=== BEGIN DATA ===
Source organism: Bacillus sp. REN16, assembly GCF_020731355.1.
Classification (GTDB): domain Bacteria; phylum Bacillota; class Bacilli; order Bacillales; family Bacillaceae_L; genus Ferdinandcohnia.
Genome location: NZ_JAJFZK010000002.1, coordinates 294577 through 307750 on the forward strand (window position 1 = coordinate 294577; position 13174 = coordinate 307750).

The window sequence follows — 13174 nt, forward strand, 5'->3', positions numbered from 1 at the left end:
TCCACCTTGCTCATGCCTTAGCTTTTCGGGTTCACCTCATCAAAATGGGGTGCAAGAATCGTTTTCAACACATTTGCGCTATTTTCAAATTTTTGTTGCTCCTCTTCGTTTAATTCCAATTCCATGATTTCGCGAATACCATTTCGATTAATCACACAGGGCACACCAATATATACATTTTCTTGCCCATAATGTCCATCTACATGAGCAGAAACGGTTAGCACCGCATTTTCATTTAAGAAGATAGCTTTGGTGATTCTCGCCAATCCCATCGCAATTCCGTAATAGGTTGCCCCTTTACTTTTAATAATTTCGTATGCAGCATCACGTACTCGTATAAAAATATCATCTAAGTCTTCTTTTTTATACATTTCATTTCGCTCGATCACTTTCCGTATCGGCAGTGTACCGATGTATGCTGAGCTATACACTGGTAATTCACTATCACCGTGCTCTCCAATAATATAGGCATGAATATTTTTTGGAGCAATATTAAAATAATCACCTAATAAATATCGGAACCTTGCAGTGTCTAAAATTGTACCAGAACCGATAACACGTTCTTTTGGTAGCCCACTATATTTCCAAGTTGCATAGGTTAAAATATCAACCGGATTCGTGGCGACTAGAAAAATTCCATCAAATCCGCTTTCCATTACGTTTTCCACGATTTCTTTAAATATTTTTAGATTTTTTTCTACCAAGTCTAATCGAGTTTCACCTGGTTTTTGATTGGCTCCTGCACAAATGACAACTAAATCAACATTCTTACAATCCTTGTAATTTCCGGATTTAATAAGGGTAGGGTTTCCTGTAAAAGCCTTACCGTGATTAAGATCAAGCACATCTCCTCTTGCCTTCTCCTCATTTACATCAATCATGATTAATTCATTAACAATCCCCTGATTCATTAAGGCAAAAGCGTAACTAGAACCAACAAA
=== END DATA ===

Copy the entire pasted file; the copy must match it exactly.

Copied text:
Source organism: Bacillus sp. REN16, assembly GCF_020731355.1.
Classification (GTDB): domain Bacteria; phylum Bacillota; class Bacilli; order Bacillales; family Bacillaceae_L; genus Ferdinandcohnia.
Genome location: NZ_JAJFZK010000002.1, coordinates 294577 through 307750 on the forward strand (window position 1 = coordinate 294577; position 13174 = coordinate 307750).

The window sequence follows — 13174 nt, forward strand, 5'->3', positions numbered from 1 at the left end:
TCCACCTTGCTCATGCCTTAGCTTTTCGGGTTCACCTCATCAAAATGGGGTGCAAGAATCGTTTTCAACACATTTGCGCTATTTTCAAATTTTTGTTGCTCCTCTTCGTTTAATTCCAATTCCATGATTTCGCGAATACCATTTCGATTAATCACACAGGGCACACCAATATATACATTTTCTTGCCCATAATGTCCATCTACATGAGCAGAAACGGTTAGCACCGCATTTTCATTTAAGAAGATAGCTTTGGTGATTCTCGCCAATCCCATCGCAATTCCGTAATAGGTTGCCCCTTTACTTTTAATAATTTCGTATGCAGCATCACGTACTCGTATAAAAATATCATCTAAGTCTTCTTTTTTATACATTTCATTTCGCTCGATCACTTTCCGTATCGGCAGTGTACCGATGTATGCTGAGCTATACACTGGTAATTCACTATCACCGTGCTCTCCAATAATATAGGCATGAATATTTTTTGGAGCAATATTAAAATAATCACCTAATAAATATCGGAACCTTGCAGTGTCTAAAATTGTACCAGAACCGATAACACGTTCTTTTGGTAGCCCACTATATTTCCAAGTTGCATAGGTTAAAATATCAACCGGATTCGTGGCGACTAGAAAAATTCCATCAAATCCGCTTTCCATTACGTTTTCCACGATTTCTTTAAATATTTTTAGATTTTTTTCTACCAAGTCTAATCGAGTTTCACCTGGTTTTTGATTGGCTCCTGCACAAATGACAACTAAATCAACATTCTTACAATCCTTGTAATTTCCGGATTTAATAAGGGTAGGGTTTCCTGTAAAAGCCTTACCGTGATTAAGATCAAGCACATCTCCTCTTGCCTTCTCCTCATTTACATCAATCATGATTAATTCATTAACAATCCCCTGATTCATTAAGGCAAAAGCGTAACTAGAACCAACAAA